Unlike most advocates working in the domestic and sexual violence response field, we see police not as an ally, but as an additional threat to the safety of identified womyn; a uniformed perpetrator committing legalized assault in society.
Recently in San Diego, nearly a dozen womyn came forward from 2011 to today who were preyed upon by these uniformed perpetrators on duty. This year, a series of sexually suggestive posters shaming those very victims hung in the San Diego Police Department’s sex crimes unit since the first former officer, Arevalos, now serving an eight year sentence for molesting female drivers during traffic stops in the Gaslamp quarter from 2009 to 2011. Since then, more victims have come forward testifying other police officers have committed the same misconduct.
The personal is political and my dissenting voice stands before you tonight.
We unite for the many womyn silenced by the fear of this institutionalized violence of law enforcement sexual assault, VICTIM shaming and all other forms retaliation and misconduct across every city in the world. We in af3irm, as transnational womyn, are ALL too familiar with police and military sexual violence as it has been integral weapon of genocide and colonialism in the Americas. Militarization of law enforcement has also increased exponentially under globalization. While I, as a womyn, experienced sexual assault at the hands of a West LA police officer, another indigenous womyn in mexico is sexually violated by military personnel. While our sisters here in San Diego are being molested at gaslamp street stops, we must not forget that across the ocean, kuwaiti prison guards are coercing filipino womyn workers with the chance to go home in exchange for virtual sexual slavery. While our sisters here in San Diego are being sexually assaulted by police officers, hundreds of womyn have been raped by US military in Ecuador.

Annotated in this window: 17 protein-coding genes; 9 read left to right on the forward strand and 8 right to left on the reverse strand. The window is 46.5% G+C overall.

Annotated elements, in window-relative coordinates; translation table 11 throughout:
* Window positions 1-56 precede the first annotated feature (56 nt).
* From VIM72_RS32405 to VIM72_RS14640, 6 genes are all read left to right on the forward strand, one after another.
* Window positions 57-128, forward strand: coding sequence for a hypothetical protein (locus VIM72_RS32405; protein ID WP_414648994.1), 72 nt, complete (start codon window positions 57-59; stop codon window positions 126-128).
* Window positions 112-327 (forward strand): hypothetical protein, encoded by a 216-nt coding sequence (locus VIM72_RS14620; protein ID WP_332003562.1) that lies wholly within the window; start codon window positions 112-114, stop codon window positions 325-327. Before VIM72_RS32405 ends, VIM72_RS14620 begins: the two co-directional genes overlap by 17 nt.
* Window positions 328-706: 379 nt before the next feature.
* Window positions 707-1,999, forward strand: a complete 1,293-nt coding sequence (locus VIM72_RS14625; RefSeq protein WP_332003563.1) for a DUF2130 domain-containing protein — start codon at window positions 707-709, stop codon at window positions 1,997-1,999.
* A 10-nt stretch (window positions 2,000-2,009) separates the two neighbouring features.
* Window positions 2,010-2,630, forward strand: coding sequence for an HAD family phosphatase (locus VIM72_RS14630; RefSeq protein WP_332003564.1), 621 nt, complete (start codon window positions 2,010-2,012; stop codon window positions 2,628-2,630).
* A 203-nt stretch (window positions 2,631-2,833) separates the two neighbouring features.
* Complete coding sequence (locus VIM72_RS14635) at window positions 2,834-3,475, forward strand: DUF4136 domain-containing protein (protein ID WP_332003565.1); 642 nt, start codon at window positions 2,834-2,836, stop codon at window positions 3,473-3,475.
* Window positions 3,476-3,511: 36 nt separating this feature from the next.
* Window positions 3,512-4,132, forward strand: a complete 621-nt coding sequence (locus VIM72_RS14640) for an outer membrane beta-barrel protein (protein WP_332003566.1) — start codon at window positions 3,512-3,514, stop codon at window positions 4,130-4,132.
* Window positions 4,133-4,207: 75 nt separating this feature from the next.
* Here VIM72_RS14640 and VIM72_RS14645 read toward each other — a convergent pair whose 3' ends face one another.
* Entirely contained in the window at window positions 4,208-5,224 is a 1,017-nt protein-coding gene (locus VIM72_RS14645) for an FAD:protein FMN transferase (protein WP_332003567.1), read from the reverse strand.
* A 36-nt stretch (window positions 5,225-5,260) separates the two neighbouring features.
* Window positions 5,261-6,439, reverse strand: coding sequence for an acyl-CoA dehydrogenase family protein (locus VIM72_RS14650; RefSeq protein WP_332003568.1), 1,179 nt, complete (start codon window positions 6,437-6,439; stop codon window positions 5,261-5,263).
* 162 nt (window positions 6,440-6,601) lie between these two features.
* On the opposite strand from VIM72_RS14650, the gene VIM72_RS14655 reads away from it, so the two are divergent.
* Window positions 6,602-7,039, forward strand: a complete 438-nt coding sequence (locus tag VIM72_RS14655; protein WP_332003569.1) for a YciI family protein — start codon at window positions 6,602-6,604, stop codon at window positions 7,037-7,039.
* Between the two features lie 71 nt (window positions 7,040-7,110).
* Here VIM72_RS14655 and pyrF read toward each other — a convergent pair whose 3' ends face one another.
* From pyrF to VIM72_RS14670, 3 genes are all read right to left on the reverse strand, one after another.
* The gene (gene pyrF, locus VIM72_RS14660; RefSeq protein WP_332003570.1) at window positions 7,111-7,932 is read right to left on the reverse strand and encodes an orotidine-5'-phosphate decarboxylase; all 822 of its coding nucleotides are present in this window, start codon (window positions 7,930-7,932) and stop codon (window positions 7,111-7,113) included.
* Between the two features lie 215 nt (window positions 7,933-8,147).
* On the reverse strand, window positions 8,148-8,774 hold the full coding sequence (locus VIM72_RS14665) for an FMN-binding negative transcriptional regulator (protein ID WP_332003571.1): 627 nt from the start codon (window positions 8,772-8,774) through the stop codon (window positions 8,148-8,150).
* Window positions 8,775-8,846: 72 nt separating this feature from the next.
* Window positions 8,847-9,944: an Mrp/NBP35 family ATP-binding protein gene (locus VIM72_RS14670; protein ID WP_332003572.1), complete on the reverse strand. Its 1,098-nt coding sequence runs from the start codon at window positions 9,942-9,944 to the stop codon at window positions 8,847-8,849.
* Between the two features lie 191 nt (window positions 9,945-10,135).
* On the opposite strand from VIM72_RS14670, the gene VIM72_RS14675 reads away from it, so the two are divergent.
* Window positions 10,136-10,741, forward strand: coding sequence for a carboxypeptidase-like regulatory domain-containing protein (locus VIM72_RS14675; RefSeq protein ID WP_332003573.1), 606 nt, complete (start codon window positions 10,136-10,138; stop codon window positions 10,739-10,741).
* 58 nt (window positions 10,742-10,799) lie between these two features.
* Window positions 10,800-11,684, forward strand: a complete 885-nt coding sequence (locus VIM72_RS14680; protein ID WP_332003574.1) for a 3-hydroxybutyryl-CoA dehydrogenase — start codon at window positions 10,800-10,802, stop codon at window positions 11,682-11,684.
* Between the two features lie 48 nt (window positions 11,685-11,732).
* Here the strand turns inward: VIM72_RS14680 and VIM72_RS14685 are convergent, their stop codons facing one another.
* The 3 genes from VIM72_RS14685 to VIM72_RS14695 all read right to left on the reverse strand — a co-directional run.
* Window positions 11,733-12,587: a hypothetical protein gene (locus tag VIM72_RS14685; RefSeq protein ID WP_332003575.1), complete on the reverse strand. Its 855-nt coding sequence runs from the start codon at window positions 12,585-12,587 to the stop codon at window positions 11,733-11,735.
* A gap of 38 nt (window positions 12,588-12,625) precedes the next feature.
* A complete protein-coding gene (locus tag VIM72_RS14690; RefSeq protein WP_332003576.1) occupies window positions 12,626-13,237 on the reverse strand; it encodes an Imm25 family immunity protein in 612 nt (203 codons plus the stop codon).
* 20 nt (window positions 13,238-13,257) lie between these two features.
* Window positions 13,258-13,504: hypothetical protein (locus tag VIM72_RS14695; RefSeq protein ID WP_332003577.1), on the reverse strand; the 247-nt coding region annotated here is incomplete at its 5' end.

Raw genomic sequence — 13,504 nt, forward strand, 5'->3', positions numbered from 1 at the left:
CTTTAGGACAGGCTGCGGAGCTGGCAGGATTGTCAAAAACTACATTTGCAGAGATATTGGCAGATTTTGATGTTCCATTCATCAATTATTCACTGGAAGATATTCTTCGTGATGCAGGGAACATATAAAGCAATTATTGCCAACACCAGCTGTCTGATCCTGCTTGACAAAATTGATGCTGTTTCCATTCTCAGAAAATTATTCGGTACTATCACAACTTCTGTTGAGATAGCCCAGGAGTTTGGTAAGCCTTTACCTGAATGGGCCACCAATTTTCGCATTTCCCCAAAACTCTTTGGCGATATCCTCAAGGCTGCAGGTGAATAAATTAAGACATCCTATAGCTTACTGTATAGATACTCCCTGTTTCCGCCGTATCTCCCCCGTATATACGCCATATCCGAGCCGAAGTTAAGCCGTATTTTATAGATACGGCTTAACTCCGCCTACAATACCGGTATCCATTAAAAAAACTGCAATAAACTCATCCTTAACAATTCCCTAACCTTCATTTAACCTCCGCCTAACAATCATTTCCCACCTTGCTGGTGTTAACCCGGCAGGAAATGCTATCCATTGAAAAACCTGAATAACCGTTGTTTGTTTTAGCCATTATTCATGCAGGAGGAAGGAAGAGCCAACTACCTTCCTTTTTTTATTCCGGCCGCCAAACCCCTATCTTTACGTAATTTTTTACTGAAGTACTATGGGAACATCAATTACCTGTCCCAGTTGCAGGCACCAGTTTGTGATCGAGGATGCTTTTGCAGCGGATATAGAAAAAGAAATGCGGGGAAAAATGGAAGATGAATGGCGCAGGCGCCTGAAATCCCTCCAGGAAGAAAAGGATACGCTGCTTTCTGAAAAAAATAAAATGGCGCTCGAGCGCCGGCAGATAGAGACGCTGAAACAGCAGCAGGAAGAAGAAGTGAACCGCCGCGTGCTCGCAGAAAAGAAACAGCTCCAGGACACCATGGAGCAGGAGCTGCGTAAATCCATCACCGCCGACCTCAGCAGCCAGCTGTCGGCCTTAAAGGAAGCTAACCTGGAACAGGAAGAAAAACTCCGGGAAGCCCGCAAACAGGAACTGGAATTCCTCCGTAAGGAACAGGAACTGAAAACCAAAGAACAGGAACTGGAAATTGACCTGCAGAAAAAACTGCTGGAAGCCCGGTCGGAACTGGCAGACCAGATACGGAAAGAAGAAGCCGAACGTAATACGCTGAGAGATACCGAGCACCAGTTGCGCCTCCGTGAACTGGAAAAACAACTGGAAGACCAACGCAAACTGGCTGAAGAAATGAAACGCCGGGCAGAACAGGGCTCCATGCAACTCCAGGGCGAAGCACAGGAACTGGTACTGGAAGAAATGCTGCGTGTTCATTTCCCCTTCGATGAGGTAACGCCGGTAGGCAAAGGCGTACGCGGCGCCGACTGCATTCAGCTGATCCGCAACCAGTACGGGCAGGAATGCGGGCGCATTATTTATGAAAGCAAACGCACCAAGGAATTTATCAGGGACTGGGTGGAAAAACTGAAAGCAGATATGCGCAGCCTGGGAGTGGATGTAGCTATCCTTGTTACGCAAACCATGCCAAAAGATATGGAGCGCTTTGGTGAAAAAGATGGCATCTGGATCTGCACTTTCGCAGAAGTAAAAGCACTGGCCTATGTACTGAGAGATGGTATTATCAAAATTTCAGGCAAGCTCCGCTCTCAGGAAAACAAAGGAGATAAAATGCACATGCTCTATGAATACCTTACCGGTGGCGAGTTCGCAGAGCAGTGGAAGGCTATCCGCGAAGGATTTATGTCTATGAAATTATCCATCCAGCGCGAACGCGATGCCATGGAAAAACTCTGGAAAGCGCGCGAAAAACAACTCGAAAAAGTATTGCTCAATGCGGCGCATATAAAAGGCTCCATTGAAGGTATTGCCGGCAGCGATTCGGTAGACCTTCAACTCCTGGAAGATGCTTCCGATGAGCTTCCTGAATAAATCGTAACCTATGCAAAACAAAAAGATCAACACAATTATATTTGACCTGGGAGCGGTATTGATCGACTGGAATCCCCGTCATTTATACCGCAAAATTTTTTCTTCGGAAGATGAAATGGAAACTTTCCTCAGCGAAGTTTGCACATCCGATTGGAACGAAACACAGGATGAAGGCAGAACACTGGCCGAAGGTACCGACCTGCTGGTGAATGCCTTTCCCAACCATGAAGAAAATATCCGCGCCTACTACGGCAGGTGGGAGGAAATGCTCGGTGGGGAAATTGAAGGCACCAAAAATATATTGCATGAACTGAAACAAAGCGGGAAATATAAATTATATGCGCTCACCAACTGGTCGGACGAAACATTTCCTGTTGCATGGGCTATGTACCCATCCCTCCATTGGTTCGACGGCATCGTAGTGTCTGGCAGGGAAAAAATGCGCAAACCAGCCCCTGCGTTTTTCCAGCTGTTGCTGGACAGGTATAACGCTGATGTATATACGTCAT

“The central role of any branch of law enforcement in the prison-industrial complex is representing the front lines of the criminal INjustice system. Their primary responsibility is determining who will be targeted for heightened surveillance and policing, enforcing systemic oppressions based on race, gender, gender identity and expression, sexual orientation, immigration status, class and ability,-feeding people into the prison-industrial complex.
Unfortunately mainstream responses to violence against womyn have relied almost exclusively on the police to protect us from violence, when in fact, police not only often fail to protect womyn of color and trans folks of color from interpersonal and community violence, they often perpetrate further violence against us, including when responding to calls for help.”
An abusive officer’s authority in society bolsters and reinforces his sense of entitlement within his personal relationships and to another person’s own autonomy. His very presence is a symbol of authority with impunity. Sexual misconduct includes sexual harassment as well as acts of sexual assault or molestation. In a 2010 report, police sexual misconduct is the second most common form of misconduct reported, with 517 officers involved in sexual misconduct complaints during that period, 297 of complaints involved non-consensual sexual activity such as sexual assault or sexual battery. Unfortunately, this is only the reported data. Much of the publicly available information about rape and sexual assault of womyn by law enforcement agents concerns cases in which criminal charges were brought against the abusers — creating the false impression that what cases exist are effectively handled through the criminal injustice system. Yet these cases represent merely the tip of the iceberg. Even in cases where they are reported, like here in San Diego, officers are rarely prosecuted, and if they are, they are often acquitted or plead to a lesser charges and stay on the force.14